Yakov Belousov sees one big issue trumping everything else in apartment management – staffing.
"We're going to have to fundamentally rethink how we're staffing up properties and what the expectation is of our teams," said Belousov, executive director of operations for Alpharetta, Georgia-based property manager Pegasus Residential.
Pegasus is testing three staffing models – a five-day workweek, a four-day workweek and a centralized staffing platform – at its communities in an attempt to right-size operations for the future and move its employees away from working on weekends. In each case, the company is leveraging self-guided tours and virtual interactions. In the centralized model, it is moving the office and administrative responsibilities offsite.
Although many apartment companies are reevaluating what their leasing offices look like, Belousov thinks regional and field support teams will also need to be addressed.
Here, Belousov talks with Multifamily Dive about how Pegasus, the No. 41 manager on the National Multifamily Housing Council Top 50, is thinking about removing managers and assistant managers, closing for the weekends and centralizing maintenance functions.
This interview has been edited for brevity and clarity.
MULTIFAMILY DIVE: What is driving the reevaluation of staffing in the industry?
YAKOV BELOUSOV: Everyone is looking for a work-life balance. They want more time with their family and with their loved ones. They don't want to be married to the job. The generation that's coming is conditioned very differently from the previous generations. The big thing that we're going to have to fix is the archaic staffing structure that we've had for years. So we're going to partner with technology and use the self-serve economy model that has been very prevalent since March 2020.
What does the centralized model look like? What tasks are you centralizing?
We've removed the assistant manager position and centralized that and removed the property manager and centralized that. The centralized folks can support multiple properties. The folks that we have on site are managing relationships for current residents and prospects and reenvisioning how we interact with our prospects, the community that we build and the programs that we have. It's almost like our sales associates have become social engagement folks.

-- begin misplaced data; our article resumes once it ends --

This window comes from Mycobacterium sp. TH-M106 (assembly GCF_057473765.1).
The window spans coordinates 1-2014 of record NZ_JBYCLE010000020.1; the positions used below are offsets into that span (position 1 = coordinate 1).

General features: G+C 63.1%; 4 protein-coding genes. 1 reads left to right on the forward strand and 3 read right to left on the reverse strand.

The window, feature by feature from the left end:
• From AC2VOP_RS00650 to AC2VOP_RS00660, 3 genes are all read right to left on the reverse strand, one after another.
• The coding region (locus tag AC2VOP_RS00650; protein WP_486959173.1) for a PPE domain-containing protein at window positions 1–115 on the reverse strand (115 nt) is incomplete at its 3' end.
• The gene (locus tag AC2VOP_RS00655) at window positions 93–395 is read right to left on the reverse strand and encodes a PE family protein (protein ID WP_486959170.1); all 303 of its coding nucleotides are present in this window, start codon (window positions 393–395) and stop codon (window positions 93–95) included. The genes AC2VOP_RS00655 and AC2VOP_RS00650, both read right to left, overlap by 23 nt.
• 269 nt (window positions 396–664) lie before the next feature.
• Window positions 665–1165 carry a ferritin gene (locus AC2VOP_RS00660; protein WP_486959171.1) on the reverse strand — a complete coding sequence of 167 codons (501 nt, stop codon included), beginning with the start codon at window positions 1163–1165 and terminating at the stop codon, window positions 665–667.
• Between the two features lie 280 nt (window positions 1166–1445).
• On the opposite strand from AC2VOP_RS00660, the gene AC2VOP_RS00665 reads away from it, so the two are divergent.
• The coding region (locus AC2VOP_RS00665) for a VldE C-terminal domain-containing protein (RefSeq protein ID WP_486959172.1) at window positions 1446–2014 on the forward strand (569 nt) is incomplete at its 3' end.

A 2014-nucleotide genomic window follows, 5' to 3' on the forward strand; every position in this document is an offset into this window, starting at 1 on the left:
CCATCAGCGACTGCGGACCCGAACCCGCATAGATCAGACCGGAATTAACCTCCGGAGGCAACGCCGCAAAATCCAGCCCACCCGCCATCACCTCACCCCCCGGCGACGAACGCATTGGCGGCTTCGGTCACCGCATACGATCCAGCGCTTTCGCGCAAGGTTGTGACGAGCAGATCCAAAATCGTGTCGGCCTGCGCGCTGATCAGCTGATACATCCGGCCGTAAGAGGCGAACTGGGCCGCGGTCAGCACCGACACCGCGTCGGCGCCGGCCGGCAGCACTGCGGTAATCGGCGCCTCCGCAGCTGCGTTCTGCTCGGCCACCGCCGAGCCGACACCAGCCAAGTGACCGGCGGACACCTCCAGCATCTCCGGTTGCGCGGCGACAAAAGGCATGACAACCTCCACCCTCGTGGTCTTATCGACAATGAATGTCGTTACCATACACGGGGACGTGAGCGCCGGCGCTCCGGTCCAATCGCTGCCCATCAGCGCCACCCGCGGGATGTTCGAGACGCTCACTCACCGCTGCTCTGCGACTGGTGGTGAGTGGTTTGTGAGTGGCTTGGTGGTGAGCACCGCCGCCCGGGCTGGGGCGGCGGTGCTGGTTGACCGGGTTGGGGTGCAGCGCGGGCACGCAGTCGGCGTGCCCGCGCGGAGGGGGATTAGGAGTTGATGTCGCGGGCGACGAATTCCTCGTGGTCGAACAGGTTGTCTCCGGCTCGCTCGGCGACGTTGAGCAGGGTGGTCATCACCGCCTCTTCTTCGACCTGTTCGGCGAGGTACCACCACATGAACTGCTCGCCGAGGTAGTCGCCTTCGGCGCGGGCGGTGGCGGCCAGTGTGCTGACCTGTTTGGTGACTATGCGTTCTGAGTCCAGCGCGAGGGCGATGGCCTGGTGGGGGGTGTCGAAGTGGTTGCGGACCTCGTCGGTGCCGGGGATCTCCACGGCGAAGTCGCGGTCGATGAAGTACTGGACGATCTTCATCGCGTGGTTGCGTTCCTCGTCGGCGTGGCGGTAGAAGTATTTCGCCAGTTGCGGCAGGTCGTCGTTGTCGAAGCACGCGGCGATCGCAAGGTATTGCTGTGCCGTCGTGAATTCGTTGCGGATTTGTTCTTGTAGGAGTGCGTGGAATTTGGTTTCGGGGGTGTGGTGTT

From a maintenance perspective, we've created a hub-and-spoke system where a maintenance person is dedicated to the property, but everyone else is centralized. They support many properties, and the director of maintenance will take a look and see where the needs are.
If you're a third-party manager, are you at a competitive disadvantage if you're resistant to these trends?
We're going as a society toward a self-serve economy. So I don't think this is going away. I think the people that are resistant will be the last to join, but it is going to happen.
How are clients reacting to this direction?
Because we are a third-party manager, we have to make sure our clients are on board with this. So our goal for clients that might be apprehensive is to start with a five-day workweek. We have case studies that show you are not losing any revenue, you are not missing out on leases, your occupancy is not dipping and your rent growth is exactly where it was before. Just because you're closing on the weekend, it's not hurting your business.
When making these changes, what kinds of concerns do employees have? How do you manage these?
Absolutely. There are still concerns out there. Because of the amount of supply entering the marketplace and the deficiency in staffing, it hasn't been a significant concern. The demand for jobs is so high that we don't have enough staffing to fill them. Eventually, I think it's going to be an even greater concern. But like with anything else, people will have to repurpose some of their abilities and move in that direction.
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